5.Sattru Munbu from Neethane En Ponvasantham
Ramya NSK has a very different style of singing. She struggled her way into the industry though she has an influential background. The song from NEP celebrated the heartbreak of a woman, which is often a forgotten concept in many movies. The song was a new take on Raja’s music and was celebrated as something fresh and new for Gen Z.
6.Kathadi pola from Maayavi
Kalpana has appeared in many singing reality shows but her discography deserves all the fame she has. The singer has worked with many legends like MS Viswanathan, Ilaiyaraaja, AR Rahman, SP Balasubramaniam and KS Chitra. Though she has a strong voice, her voice has a folk touch to it making it closer to the indian tones. Kathadi pola was an audio visual treat with a gripping tune and memorable choreography.
7.Enga Pona Raasa from Maryan
Shakthisree Gopalan has created a genre for herself in the industry. Her soulful melodies like Nenjukkule or firecracker songs like Bhoomi Bhoomi keep the audience yearning for more. Enga Pona Raasa has a beautiful story of being the fastest composition in the album of Maryan with the backing of Keba Jermiah’s guitar. The best part of the song must be the humming and the octave change which leaves the listener speechless.
8. Who’s the Hero from Manmadhan Ambu
Andrea is an all-rounder who has surprised her fans with stellar performances as an actor and headbang-worthy songs as a singer. It’s interesting to see that many define the western genre with ‘Who’s the Hero’ and it still sounds loud and fresh. ‘Idhu Varai’ from Goa was a complete game changer in her career and the song was so liberating as it showcased a woman expressing her love.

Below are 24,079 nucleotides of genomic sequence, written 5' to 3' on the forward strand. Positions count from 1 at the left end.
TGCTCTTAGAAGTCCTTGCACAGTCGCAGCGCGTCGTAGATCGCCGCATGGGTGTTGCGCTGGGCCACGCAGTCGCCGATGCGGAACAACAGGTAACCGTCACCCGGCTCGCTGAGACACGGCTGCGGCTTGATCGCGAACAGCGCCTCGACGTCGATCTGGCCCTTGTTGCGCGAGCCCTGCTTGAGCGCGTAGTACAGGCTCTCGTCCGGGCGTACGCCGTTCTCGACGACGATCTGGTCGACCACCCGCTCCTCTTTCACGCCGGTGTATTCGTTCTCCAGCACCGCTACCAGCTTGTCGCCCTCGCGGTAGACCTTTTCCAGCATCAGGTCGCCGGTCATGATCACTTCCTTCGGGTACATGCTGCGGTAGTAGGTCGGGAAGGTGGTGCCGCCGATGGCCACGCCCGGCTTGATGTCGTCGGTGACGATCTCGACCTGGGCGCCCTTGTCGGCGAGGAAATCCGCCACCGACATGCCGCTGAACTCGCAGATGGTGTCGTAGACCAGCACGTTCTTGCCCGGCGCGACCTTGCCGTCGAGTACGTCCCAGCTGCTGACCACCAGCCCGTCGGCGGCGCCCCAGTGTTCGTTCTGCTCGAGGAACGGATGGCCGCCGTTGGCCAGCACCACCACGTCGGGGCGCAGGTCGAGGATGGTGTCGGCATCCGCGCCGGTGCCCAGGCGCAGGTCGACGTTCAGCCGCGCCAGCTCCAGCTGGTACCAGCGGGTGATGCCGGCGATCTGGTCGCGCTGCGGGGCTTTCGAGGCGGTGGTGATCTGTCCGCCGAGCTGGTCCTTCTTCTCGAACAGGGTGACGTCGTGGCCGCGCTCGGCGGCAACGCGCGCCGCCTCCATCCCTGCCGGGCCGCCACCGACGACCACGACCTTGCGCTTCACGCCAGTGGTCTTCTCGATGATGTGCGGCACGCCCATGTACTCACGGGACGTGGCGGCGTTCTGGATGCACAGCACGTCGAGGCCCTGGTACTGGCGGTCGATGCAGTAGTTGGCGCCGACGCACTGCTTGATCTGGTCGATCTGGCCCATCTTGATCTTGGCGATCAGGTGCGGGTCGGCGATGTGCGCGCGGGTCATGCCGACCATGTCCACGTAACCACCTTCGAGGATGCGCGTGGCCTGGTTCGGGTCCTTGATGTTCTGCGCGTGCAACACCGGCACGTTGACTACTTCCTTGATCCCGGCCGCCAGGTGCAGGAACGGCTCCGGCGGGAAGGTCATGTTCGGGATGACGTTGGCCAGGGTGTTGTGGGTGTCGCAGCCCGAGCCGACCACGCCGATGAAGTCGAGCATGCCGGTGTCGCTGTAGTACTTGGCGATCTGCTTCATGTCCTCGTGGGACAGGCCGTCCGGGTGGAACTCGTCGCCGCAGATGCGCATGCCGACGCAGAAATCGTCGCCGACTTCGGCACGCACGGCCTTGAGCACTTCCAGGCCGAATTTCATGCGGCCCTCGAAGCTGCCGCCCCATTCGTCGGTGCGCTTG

9.Un Vizhigalil from Maan Karate
Shruti Haasan has given lilting tracks like Kannazhaga and concert jams like Vaanam Elai. Her most praiseworthy piece was the small portion from the ‘Semmozhi’ anthem. ‘Un Vizhigalil’ , though being a duet, was a one-woman show of Shruti with her harmonies and crescendos.
10. Malai Mangum Neram from Rowthiram
Ranina Reddy isn’t essentially a low-pitched singer but she recalled in a reality show that the music director played the track and wanted her to sing in a low-pitch. She said that she was terrified but she was convinced and motivated by the composer that she can sing it for sure. The song is a romantic number and it brought a new flavour of romance like the flame of a candle.
While the industry seems to be more inclusive today, directors still prefer these voices for the characters which are often perceived as ‘rebels’ or the ones who don’t fit in to be the ‘ideal woman’. The idea however should come from the way directors write scripts, provide dimension to characters and create love stories with equality. That is when all the other elements will fall in place. With albums and originals coming in the digital space, many singers have the opportunity to explore and get discovered. This is the time for change, this is the time for inclusivity.